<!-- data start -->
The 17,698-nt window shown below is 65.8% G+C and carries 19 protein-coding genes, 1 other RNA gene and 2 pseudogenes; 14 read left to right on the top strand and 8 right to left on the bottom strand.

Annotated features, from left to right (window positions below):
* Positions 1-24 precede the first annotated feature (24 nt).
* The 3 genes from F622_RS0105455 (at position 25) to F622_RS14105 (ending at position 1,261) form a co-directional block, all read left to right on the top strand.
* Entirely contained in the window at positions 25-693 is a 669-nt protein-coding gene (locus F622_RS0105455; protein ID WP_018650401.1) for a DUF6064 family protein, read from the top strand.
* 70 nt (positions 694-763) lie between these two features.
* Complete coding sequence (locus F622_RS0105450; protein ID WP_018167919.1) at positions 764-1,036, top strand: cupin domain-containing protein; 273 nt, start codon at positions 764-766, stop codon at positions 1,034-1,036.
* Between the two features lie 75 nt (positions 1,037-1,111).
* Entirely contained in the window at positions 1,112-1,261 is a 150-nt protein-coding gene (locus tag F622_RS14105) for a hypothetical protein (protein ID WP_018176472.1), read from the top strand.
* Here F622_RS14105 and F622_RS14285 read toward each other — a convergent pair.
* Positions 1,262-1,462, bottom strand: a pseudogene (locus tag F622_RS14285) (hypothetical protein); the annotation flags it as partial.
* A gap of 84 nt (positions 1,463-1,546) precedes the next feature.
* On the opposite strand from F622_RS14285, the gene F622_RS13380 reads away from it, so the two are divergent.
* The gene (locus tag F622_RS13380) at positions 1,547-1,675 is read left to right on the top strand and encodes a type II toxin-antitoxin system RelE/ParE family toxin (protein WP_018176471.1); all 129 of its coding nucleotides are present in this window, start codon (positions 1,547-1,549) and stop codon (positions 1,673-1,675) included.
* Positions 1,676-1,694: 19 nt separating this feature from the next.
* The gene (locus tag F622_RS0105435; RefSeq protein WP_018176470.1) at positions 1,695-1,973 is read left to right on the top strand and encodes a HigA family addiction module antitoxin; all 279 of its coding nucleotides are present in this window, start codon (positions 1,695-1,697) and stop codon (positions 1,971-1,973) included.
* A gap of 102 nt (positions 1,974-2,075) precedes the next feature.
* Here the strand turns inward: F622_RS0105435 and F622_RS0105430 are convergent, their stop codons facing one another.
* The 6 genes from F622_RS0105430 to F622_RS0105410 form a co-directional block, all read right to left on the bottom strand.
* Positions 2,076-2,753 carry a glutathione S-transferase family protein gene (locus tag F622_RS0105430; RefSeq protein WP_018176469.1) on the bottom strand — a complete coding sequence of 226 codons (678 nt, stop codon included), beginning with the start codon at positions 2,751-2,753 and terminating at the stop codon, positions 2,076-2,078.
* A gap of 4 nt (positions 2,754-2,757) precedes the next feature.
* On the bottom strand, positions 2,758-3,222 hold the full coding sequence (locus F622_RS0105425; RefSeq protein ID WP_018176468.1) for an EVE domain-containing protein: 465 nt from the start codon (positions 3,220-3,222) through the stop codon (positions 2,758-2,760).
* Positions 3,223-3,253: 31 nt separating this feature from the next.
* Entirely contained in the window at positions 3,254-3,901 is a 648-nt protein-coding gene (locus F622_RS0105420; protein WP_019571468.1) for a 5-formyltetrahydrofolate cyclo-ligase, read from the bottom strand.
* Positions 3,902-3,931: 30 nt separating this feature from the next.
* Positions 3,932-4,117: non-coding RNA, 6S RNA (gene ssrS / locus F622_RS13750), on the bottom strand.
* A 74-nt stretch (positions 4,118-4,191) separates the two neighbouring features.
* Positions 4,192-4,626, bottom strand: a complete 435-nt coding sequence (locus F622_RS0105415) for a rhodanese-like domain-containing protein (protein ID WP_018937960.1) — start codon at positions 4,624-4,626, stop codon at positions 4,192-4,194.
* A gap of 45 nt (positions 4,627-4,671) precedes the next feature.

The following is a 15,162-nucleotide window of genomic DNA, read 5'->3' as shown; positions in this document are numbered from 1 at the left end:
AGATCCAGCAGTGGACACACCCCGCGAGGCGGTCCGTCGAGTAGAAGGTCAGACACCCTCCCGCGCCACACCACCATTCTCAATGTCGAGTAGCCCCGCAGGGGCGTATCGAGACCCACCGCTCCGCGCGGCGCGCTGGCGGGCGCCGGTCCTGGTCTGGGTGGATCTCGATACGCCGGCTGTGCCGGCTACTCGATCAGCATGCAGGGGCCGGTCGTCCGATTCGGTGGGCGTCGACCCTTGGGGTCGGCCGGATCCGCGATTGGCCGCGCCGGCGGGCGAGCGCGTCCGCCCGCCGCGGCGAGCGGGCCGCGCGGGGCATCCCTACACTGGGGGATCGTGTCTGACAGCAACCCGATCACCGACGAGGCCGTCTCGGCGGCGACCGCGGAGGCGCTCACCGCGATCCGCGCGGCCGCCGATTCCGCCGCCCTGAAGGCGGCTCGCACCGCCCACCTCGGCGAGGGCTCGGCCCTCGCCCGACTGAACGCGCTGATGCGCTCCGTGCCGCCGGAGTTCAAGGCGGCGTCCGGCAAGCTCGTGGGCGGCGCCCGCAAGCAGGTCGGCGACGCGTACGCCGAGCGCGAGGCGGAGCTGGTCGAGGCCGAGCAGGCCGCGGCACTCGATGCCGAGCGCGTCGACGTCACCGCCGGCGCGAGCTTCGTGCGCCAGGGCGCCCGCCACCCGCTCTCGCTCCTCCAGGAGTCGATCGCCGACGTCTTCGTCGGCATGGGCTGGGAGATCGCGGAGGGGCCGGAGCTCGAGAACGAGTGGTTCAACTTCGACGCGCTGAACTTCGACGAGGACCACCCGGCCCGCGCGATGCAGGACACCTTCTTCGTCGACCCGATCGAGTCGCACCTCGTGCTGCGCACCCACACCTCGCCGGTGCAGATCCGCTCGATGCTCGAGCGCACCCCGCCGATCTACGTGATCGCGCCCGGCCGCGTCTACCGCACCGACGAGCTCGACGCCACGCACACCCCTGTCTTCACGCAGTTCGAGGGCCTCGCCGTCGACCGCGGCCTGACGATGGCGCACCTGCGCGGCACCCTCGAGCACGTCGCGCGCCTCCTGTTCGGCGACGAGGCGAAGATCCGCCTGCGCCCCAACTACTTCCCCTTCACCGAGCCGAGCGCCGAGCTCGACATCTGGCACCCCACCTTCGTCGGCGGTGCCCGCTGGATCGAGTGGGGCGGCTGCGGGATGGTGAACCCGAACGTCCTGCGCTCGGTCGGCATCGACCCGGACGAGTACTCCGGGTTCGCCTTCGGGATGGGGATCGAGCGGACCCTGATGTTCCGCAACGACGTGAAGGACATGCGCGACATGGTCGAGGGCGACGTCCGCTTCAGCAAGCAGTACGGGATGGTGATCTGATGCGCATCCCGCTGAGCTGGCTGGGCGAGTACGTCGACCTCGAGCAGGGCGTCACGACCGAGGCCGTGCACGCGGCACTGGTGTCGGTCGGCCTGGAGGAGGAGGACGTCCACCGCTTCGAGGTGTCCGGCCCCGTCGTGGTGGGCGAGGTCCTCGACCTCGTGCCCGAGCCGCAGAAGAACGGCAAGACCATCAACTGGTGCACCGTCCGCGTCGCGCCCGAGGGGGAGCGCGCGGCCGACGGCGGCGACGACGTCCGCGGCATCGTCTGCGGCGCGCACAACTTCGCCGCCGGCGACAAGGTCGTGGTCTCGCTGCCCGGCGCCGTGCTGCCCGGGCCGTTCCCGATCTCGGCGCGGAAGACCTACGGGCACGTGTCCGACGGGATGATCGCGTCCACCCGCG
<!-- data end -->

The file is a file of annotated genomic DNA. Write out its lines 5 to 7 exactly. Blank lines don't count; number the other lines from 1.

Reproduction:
* Entirely contained in the window at positions 25-693 is a 669-nt protein-coding gene (locus F622_RS0105455; protein ID WP_018650401.1) for a DUF6064 family protein, read from the top strand.
* 70 nt (positions 694-763) lie between these two features.
* Complete coding sequence (locus F622_RS0105450; protein ID WP_018167919.1) at positions 764-1,036, top strand: cupin domain-containing protein; 273 nt, start codon at positions 764-766, stop codon at positions 1,034-1,036.